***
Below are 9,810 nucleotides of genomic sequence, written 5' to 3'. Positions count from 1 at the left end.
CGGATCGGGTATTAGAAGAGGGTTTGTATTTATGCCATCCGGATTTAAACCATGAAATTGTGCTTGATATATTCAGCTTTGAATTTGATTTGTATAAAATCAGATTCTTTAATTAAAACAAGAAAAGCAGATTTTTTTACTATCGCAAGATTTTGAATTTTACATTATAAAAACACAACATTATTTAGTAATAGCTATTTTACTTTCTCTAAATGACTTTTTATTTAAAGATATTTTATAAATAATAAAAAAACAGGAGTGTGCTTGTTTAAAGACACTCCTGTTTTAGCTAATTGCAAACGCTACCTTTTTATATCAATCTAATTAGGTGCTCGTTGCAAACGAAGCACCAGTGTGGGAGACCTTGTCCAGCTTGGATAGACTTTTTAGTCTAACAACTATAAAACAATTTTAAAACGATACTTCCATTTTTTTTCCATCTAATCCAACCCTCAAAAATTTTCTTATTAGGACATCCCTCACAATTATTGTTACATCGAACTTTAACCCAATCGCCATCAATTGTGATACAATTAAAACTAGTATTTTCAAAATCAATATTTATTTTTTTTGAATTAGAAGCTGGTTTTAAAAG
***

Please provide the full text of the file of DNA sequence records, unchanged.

Below are 9,810 nucleotides of genomic sequence, written 5' to 3'. Positions count from 1 at the left end.
CGGATCGGGTATTAGAAGAGGGTTTGTATTTATGCCATCCGGATTTAAACCATGAAATTGTGCTTGATATATTCAGCTTTGAATTTGATTTGTATAAAATCAGATTCTTTAATTAAAACAAGAAAAGCAGATTTTTTTACTATCGCAAGATTTTGAATTTTACATTATAAAAACACAACATTATTTAGTAATAGCTATTTTACTTTCTCTAAATGACTTTTTATTTAAAGATATTTTATAAATAATAAAAAAACAGGAGTGTGCTTGTTTAAAGACACTCCTGTTTTAGCTAATTGCAAACGCTACCTTTTTATATCAATCTAATTAGGTGCTCGTTGCAAACGAAGCACCAGTGTGGGAGACCTTGTCCAGCTTGGATAGACTTTTTAGTCTAACAACTATAAAACAATTTTAAAACGATACTTCCATTTTTTTTCCATCTAATCCAACCCTCAAAAATTTTCTTATTAGGACATCCCTCACAATTATTGTTACATCGAACTTTAACCCAATCGCCATCAATTGTGATACAATTAAAACTAGTATTTTCAAAATCAATATTTATTTTTTTTGAATTAGAAGCTGGTTTTAAAAG